The Potential of India

For many years, economists, investors and pundits have been extolling the so-called BRIC nations -- Brazil, Russia, India and China -- as emerging powers destined to dominate the global economy. With their huge and growing middle classes, the potential for consumption invites visions of profitable investments and sale of consumer products. But today Brazil is beset by weak growth and political scandals, Russia has taken itself into virtual economic isolation and even China is finally slowing down. Of the four BRIC nations, only India seems to still hold the promise of being a potential engine of global growth.

India's gross domestic product in the last two quarters of 2014 surged to 8.2 percent and 7.5 percent, better than China's which sank to its weakest performance in almost a quarter century. In the current fiscal year, India's government expects its GDP to grow 7.4 percent, faster than China's.

India's vast population within a few years will exceed China's. It looks especially promising today because of the business-friendly policies of new Prime Minister Narendra Modi. Small factories no longer need to shut down every year for government employees to inspect boilers. Foreign investment rules have been relaxed for insurers, military contractors and real estate companies. A major tax overhaul is underway. The Indian stock market is surging, as is the rupee. What's not to like?

But before you book your flight for Mumbai, a few words of caution are in order. India has been poised for liftoff a long time but can never quite seem to get off the launch pad. India's GDP is about a fifth of China's and the World Bank says nearly one out of four Indians remains trapped in absolute poverty, compared with only about 6 percent of the Chinese.

No one who has spent much time in India as I have done would wonder why its economy remains so sluggish. The Indian bureaucracy is a major obstacle to every attempt to launch new enterprises, build new structures or modernize transportation. In China, once a decision is made to embark on development projects, opposition is swept away. Not so in democratic India where activist citizens can and do fight development tooth and nail.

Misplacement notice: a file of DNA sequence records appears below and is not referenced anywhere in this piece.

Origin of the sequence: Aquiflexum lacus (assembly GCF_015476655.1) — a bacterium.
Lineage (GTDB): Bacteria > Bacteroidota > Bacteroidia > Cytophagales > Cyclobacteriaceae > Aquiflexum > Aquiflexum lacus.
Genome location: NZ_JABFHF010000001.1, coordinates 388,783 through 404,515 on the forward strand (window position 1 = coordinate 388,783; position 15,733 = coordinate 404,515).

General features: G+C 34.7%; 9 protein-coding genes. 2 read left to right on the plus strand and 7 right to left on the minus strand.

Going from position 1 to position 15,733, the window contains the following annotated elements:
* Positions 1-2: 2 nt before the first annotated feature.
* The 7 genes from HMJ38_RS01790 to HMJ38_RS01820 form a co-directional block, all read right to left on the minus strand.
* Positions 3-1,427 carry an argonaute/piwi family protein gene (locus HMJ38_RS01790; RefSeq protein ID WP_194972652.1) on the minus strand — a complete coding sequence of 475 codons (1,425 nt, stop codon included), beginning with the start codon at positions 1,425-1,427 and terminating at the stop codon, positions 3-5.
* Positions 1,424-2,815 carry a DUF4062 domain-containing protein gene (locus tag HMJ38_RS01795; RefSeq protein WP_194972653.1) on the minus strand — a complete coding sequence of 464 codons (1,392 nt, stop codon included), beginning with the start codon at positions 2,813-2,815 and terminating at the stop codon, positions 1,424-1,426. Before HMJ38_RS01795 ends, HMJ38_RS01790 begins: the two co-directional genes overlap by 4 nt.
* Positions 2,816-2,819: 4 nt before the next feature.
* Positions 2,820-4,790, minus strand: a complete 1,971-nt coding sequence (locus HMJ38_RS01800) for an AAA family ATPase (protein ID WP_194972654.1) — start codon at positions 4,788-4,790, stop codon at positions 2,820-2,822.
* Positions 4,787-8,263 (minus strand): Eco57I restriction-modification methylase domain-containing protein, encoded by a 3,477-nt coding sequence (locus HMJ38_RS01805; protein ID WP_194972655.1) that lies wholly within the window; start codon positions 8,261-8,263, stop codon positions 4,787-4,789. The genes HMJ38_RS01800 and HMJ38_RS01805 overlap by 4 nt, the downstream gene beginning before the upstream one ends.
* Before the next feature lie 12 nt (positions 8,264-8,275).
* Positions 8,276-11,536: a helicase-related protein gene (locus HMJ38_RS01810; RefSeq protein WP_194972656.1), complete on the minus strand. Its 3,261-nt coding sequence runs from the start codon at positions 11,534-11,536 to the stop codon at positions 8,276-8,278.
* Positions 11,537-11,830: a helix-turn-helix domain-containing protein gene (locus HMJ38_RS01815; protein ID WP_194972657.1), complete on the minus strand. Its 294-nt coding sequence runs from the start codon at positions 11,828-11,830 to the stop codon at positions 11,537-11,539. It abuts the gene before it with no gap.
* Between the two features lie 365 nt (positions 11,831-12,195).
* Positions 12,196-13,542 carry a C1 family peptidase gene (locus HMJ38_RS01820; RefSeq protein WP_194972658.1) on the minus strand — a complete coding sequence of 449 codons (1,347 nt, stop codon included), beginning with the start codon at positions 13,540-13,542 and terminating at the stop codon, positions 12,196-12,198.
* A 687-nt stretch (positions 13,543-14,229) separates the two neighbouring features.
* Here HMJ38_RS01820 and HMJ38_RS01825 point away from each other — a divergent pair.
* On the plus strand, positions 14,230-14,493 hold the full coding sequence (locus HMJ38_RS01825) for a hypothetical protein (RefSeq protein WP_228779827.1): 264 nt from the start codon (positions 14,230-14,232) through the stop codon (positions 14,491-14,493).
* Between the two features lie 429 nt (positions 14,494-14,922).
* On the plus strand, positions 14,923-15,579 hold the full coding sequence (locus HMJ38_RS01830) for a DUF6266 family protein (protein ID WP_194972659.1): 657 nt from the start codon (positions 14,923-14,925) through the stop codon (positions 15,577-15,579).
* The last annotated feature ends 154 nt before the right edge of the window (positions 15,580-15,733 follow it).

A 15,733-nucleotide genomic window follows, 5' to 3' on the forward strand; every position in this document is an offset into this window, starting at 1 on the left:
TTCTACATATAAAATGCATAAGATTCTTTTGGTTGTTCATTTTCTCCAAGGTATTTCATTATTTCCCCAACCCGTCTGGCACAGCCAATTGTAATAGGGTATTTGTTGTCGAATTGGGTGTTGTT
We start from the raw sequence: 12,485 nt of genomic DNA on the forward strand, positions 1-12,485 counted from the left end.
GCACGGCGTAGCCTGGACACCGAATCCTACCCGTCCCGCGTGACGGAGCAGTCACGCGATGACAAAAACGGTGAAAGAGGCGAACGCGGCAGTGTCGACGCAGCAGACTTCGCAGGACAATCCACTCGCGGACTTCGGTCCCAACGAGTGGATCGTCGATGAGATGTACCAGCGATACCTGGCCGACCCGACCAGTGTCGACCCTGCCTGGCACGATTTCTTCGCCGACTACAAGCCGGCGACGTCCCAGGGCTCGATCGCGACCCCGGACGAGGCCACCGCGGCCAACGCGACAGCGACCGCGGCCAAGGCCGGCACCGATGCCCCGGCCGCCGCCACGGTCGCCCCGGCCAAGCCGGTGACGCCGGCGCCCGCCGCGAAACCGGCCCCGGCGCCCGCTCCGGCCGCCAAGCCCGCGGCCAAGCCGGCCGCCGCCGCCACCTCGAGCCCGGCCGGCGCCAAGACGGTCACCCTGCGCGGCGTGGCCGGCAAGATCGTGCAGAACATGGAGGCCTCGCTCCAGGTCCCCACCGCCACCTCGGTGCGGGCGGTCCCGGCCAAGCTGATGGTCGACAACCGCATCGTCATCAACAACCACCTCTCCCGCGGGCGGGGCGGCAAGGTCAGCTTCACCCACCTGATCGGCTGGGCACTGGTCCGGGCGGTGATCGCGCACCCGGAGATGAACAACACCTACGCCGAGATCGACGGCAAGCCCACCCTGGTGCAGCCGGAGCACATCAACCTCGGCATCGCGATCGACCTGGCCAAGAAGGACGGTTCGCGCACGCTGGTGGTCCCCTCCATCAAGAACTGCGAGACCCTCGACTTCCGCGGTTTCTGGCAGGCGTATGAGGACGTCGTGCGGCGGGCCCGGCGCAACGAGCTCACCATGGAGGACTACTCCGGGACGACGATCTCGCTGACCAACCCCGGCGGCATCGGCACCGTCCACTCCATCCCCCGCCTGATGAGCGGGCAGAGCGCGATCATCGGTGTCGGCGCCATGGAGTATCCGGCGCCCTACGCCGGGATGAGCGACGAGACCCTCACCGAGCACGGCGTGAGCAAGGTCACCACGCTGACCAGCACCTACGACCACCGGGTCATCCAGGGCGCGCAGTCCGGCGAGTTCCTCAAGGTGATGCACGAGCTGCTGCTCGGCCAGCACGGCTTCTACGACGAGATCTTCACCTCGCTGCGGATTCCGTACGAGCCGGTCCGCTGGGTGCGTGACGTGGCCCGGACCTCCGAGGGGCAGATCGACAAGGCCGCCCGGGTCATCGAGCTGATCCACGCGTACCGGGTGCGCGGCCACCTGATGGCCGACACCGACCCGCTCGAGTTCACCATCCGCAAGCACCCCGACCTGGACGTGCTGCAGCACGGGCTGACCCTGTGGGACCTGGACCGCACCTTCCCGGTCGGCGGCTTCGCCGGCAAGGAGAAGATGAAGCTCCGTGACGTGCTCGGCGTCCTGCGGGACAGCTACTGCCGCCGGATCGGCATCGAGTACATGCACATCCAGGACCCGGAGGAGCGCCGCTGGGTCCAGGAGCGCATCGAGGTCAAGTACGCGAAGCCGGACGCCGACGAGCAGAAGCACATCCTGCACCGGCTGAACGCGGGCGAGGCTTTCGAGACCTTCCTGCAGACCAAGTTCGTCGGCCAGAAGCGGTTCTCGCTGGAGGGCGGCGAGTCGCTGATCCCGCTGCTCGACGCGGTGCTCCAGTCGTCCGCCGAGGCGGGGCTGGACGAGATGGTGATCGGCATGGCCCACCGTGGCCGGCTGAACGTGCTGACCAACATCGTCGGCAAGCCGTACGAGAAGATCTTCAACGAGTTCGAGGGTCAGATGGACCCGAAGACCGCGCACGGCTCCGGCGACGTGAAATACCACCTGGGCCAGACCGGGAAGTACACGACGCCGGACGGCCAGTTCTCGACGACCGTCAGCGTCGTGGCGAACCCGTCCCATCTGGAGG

But Modi is fully aware of that problem and many other issues that impede India's economic development. He is determined to move India into the world economy as quickly as he can. He has been criticized for the apparent timidity of his agenda, proposing a series of incremental steps instead of a vision of dramatic change, but Prime Minister Modi is not Chinese Premier Li Keqiang and India is not China. But his reform agenda is advancing and the opposition is beginning to warm to his tax overhaul proposals, privatization of mining, investments in manufacturing and insurance reform that will allow more foreign investment. And it is clear Modi is investing substantial energy into executive orders to reform the bureaucracy and government operations of India. It will take time for India to enact major reforms, but the Indian people are intelligent, resourceful and determined, and they have progressive leadership. Every U.S. corporation that aspires to a world footprint must have a presence in India.

Jerry Jasinowski, an economist and author, served as President of the National Association of Manufacturers for 14 years and later The Manufacturing Institute. Jerry is available for speaking engagements. March 2015

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